Contact-Less Tachometer Boasts Graphics LCD Readout

Sept. 9, 2010
A pulse-counting circuit that drives an LCD display is described in detail.

High-gain amplifier

Voltage signal

It’s often necessary to measure a motor’s rotational speed without any physical contact with the motor or its shaft. Some methods use a mirror attached to the motor’s rotating part to reflect a pulsed laser beam back to an optoelectronic measurement circuit. Other contact-less methods involve measuring an induced voltage from a spark plug wire, if available. Such methods suffer from drawbacks such as high cost or limited applicability.

This contact-less tachometer uses a small magnet attached to the shaft or any other rotating motor part. The circuit measures the period of the voltage induced in a stationary inductor placed in the magnet’s field. This method leaves the measurement circuit electrically as well as physically isolated from any part of the motor.

The circuit consists of a large (>100 mH) inductor followed by one half of a dual op amp (IC3-A), configured as a high-gain amplifier (Fig. 1). The op-amp output passes through two low-pass filters (R6, R7, C8, C9) arranged in parallel but with different time constants. These filters feed the second half of the dual op amp (IC3-B), configured as a comparator. The differing filter time constants result in a small phase difference between signals feeding the comparator. As a result, the comparator generates a pulse waveform with the same period as the induced voltage signal (Fig. 2).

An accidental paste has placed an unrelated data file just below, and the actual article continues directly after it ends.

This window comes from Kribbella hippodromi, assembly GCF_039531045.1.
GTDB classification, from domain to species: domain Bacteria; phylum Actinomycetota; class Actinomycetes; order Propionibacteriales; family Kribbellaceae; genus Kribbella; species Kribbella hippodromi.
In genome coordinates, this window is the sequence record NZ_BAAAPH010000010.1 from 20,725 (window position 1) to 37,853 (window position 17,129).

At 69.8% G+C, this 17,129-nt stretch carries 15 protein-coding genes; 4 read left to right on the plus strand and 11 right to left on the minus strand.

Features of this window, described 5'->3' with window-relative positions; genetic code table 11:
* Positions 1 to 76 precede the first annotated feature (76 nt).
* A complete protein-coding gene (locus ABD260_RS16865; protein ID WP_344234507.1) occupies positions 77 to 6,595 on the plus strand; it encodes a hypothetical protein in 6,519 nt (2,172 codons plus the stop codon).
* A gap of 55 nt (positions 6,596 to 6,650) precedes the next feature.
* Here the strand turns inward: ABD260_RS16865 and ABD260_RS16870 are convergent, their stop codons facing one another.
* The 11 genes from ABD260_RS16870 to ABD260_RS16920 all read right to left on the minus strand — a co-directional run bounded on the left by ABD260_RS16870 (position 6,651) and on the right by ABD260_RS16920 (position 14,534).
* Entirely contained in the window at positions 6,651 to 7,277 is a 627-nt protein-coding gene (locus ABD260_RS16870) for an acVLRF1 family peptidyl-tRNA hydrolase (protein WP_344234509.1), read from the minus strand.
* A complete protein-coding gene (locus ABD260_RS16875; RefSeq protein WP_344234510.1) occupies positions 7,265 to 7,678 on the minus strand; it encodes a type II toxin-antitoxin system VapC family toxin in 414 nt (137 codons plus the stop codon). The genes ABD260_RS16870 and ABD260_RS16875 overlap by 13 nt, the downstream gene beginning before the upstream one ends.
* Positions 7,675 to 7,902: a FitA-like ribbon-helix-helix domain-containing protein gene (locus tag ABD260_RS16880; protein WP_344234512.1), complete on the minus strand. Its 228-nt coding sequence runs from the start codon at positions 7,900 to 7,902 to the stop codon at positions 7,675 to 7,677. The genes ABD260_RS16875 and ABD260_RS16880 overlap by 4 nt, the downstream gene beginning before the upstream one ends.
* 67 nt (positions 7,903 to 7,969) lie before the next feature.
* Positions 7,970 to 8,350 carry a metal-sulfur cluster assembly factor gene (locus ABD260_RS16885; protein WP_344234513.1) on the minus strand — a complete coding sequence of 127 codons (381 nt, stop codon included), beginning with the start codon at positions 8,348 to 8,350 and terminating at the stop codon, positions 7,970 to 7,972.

An AVR Tiny45 microcontroller has pin 3 configured as an input to measure the waveform’s frequency. The microcontroller’s other pins drive a dot matrix display. The display is from the hugely popular Nokia 3310 mobile phone, which is widely available from electronic component vendors, due to the 3310’s popularity. The monochrome display does not have any backlight, so the display mounting includes external white LEDs on two sides to allow visibility in low-light conditions.

Power for the circuit comes from a 9-V battery connected to the SL3 connector. This voltage powers the LM358 op amp, but the Nokia display requires a dc power-supply voltage between 3 V and 3.3 V. A low-dropout LM2950-3.3V regulator creates the supply voltage for the display as well as the microcontroller. To limit the comparator output to the microcontroller’s input voltage, the output passes through a resistor and a 3-V Zener diode (D2).

The Tiny45 microcontroller has 4 kbytes of flash memory and 256 bytes of SRAM. This proved to be more than sufficient for this application to be written in a high-level language. We used an AVRGCC compiler to write and compile the code in C and transfer it to the microcontroller’s flash memory. The code is available with the online version.

Sponsored Recommendations


To join the conversation, and become an exclusive member of Electronic Design, create an account today!